There are many good reasons for public lands managers to take quick action to remove dead and dying trees after a wildfire. Salvaging scorched timber is not only important to supporting our local forest sector, it is critical to ensuring safe public access, mitigating and managing fuel loads to reduce the likelihood of future catastrophic wildfire, and allowing safe access for firefighters in the event of future fires.
Removing dead and dying trees also ensures that impacted acres are adequately reforested to ensure these forests can continue to provide multiple values for future generations.
Actions taken after the Tillamook Burn is perhaps the greatest example of post-fire recovery and reforestation in Oregon’s history. After a series of wildfires during the last century, people came together to salvage scorched timber and plant new trees across hundreds of thousands of acres, allowing Oregonians in this century to enjoy these lush, green forests once again
Yet on Oregon’s federal lands today, removal of dead and dying trees doesn’t happen as often as most people think, including those managed by the Bureau of Land Management. Of the 125,000 acres of BLM O&C timber lands in western Oregon that burned during the 2020 wildfire season, less than 10 percent received post-fire treatment.
One reason is the endless anti-forestry litigation that ties the hands of our public lands managers and keeps them from restoring fire damaged lands. A Nov. 17 article in the Headlight-Herald offers a good example why.
In 2020, the BLM finalized a new rule expediting post-fire recovery and reforestation efforts on federal lands. Specifically, the rule created a new 3,000-acre categorical exclusion under the National Environmental Policy Act to help expedite the removal and sale of dead and dying trees on BLM O&C lands in Western Oregon.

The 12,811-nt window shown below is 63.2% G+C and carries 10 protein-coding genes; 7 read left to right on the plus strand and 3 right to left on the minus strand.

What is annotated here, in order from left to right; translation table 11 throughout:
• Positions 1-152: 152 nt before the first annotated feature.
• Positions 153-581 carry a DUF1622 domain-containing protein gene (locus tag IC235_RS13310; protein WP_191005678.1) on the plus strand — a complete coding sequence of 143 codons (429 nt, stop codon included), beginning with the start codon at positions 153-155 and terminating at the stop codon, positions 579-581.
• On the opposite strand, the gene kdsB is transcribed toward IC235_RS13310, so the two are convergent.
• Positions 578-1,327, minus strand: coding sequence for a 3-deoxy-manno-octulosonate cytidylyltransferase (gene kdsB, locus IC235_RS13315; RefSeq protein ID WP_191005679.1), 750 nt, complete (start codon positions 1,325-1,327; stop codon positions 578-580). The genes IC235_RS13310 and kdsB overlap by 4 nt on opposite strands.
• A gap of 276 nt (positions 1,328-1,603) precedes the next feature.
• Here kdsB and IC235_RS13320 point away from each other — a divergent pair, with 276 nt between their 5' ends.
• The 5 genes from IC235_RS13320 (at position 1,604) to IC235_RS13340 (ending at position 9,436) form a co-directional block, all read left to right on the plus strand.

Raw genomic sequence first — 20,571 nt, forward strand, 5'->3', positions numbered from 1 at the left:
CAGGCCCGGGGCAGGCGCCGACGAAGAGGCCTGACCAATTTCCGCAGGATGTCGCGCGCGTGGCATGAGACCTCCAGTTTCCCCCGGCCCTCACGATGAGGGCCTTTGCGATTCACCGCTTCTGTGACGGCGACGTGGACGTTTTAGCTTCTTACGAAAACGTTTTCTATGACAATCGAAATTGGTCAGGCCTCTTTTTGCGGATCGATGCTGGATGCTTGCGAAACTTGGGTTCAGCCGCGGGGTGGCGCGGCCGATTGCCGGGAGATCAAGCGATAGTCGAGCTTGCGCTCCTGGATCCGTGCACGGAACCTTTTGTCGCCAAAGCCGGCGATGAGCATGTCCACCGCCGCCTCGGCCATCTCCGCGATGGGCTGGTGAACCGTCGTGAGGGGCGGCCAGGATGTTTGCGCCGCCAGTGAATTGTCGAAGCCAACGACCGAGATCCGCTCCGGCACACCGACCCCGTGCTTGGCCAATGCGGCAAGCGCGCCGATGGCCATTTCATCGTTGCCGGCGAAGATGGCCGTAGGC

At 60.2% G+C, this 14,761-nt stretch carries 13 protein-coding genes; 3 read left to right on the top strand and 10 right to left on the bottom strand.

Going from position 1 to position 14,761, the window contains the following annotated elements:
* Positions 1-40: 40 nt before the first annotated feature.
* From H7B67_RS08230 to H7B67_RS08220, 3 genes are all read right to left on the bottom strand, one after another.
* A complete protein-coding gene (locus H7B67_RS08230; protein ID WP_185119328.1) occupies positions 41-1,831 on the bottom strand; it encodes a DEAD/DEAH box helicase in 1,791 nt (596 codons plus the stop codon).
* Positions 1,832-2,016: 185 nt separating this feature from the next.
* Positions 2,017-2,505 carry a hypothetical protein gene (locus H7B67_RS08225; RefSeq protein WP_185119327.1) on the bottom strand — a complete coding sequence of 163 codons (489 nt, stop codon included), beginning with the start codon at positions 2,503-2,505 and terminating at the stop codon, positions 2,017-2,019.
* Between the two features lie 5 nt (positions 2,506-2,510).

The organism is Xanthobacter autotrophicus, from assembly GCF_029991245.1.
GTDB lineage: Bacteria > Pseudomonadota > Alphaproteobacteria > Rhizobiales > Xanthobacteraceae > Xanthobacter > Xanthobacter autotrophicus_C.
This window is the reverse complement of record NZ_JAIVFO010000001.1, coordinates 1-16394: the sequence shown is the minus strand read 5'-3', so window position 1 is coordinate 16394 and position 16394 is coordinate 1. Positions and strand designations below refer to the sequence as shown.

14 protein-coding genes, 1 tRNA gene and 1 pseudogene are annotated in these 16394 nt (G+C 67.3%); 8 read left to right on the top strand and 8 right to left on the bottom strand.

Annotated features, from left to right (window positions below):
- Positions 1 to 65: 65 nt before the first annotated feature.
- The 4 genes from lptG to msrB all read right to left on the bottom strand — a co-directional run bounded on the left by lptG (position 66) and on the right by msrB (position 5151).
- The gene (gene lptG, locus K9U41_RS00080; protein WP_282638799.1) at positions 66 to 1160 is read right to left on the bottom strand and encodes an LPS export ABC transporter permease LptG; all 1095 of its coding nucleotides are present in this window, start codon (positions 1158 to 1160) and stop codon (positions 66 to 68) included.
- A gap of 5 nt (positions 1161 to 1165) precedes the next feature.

Under the federal O&C Act, the BLM has a mandate to harvest timber under the principles of sustained yield, meaning harvesting occurs at a rate that is in balance with, and does not exceed, the growth rate of the forest. Revenues from O&C timber harvests, including salvage harvests, are shared with western Oregon counties, including Tillamook County, to sustain essential public services.
Unfortunately, anti-forestry groups don’t want dead and dying trees to be removed for any reason or at any time. After suing the agency to block the new rule, the BLM settled with the groups and agreed to pull the new rule. These groups are now doubt celebrating their victory, but it comes at a cost.
If dead and dying trees can’t be quickly removed and processed into wood products, they are left to fall and rot, emit carbon and fuel future fires. If hazard trees are not quickly removed along forest roads and sold for wood products, public land managers must either close those roads permanently, or remove and stack those dead trees along roadsides at considerable taxpayer expense. Forests and roads choked with dead and dying trees also creates hazardous conditions for public recreation, firefighting and forest workers.
Anti-forestry groups hail their victory as a boon to wildlife, including the Northern Spotted Owl. Yet, according to the Fish & Wildlife Service, nearly 14,000 acres of owl habitat on BLM land in 2020 was burnt at moderate and high severity, and the resulting erosion and sedimentation could threaten aquatic habitat and water resources into the future. As dead trees remain on hundreds of thousands of acres of BLM lands, there’s a risk that future reburns will result in more harm to wildlife species and their habitat.
It is ironic for these groups to consistently oppose proactive, science-based forest management that would’ve helped reduce the risks of catastrophic wildfire in the first place, and then later block the BLM from salvaging more dead and dying trees and generating funding that can be used to reforest our blackened public lands. Considering the impacts of anti-forestry litigation, it is worth wondering what the Tillamook State Forest would look like if the Burn happened today.